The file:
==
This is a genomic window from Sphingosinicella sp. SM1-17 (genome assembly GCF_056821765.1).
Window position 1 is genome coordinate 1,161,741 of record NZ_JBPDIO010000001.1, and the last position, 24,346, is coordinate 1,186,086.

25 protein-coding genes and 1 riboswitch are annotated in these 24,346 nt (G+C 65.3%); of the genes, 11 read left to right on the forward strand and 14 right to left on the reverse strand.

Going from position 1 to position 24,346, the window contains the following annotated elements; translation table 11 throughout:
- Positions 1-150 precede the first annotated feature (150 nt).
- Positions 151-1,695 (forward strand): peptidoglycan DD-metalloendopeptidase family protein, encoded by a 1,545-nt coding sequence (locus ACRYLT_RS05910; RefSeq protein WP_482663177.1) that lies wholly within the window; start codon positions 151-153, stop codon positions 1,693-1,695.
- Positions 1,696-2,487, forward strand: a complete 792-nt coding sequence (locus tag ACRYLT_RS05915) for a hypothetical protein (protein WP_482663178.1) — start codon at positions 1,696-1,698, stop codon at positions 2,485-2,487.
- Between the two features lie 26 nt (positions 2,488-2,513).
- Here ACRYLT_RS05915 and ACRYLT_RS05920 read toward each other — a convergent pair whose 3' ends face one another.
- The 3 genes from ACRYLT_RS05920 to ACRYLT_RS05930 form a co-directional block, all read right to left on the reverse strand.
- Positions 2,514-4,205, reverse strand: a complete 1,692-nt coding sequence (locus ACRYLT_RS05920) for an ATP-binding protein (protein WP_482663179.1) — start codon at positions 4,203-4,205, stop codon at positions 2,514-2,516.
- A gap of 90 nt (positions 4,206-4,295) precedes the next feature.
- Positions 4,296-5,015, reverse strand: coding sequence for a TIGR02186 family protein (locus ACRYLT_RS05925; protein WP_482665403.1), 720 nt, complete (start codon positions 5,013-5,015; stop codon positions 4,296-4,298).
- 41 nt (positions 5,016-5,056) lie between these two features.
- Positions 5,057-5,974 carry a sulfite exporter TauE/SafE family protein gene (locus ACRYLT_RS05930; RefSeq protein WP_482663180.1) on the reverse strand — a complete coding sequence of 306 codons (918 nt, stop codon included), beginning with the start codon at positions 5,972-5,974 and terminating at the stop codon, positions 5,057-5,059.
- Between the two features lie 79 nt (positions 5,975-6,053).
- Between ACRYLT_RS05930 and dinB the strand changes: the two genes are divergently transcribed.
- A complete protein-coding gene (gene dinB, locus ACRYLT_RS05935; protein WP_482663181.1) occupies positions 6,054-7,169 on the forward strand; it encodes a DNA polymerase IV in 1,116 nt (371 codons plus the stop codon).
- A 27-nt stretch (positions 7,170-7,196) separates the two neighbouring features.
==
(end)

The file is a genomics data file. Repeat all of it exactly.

This is a genomic window from Sphingosinicella sp. SM1-17 (genome assembly GCF_056821765.1).
Window position 1 is genome coordinate 1,161,741 of record NZ_JBPDIO010000001.1, and the last position, 24,346, is coordinate 1,186,086.

25 protein-coding genes and 1 riboswitch are annotated in these 24,346 nt (G+C 65.3%); of the genes, 11 read left to right on the forward strand and 14 right to left on the reverse strand.

Going from position 1 to position 24,346, the window contains the following annotated elements; translation table 11 throughout:
- Positions 1-150 precede the first annotated feature (150 nt).
- Positions 151-1,695 (forward strand): peptidoglycan DD-metalloendopeptidase family protein, encoded by a 1,545-nt coding sequence (locus ACRYLT_RS05910; RefSeq protein WP_482663177.1) that lies wholly within the window; start codon positions 151-153, stop codon positions 1,693-1,695.
- Positions 1,696-2,487, forward strand: a complete 792-nt coding sequence (locus tag ACRYLT_RS05915) for a hypothetical protein (protein WP_482663178.1) — start codon at positions 1,696-1,698, stop codon at positions 2,485-2,487.
- Between the two features lie 26 nt (positions 2,488-2,513).
- Here ACRYLT_RS05915 and ACRYLT_RS05920 read toward each other — a convergent pair whose 3' ends face one another.
- The 3 genes from ACRYLT_RS05920 to ACRYLT_RS05930 form a co-directional block, all read right to left on the reverse strand.
- Positions 2,514-4,205, reverse strand: a complete 1,692-nt coding sequence (locus ACRYLT_RS05920) for an ATP-binding protein (protein WP_482663179.1) — start codon at positions 4,203-4,205, stop codon at positions 2,514-2,516.
- A gap of 90 nt (positions 4,206-4,295) precedes the next feature.
- Positions 4,296-5,015, reverse strand: coding sequence for a TIGR02186 family protein (locus ACRYLT_RS05925; protein WP_482665403.1), 720 nt, complete (start codon positions 5,013-5,015; stop codon positions 4,296-4,298).
- 41 nt (positions 5,016-5,056) lie between these two features.
- Positions 5,057-5,974 carry a sulfite exporter TauE/SafE family protein gene (locus ACRYLT_RS05930; RefSeq protein WP_482663180.1) on the reverse strand — a complete coding sequence of 306 codons (918 nt, stop codon included), beginning with the start codon at positions 5,972-5,974 and terminating at the stop codon, positions 5,057-5,059.
- Between the two features lie 79 nt (positions 5,975-6,053).
- Between ACRYLT_RS05930 and dinB the strand changes: the two genes are divergently transcribed.
- A complete protein-coding gene (gene dinB, locus ACRYLT_RS05935; protein WP_482663181.1) occupies positions 6,054-7,169 on the forward strand; it encodes a DNA polymerase IV in 1,116 nt (371 codons plus the stop codon).
- A 27-nt stretch (positions 7,170-7,196) separates the two neighbouring features.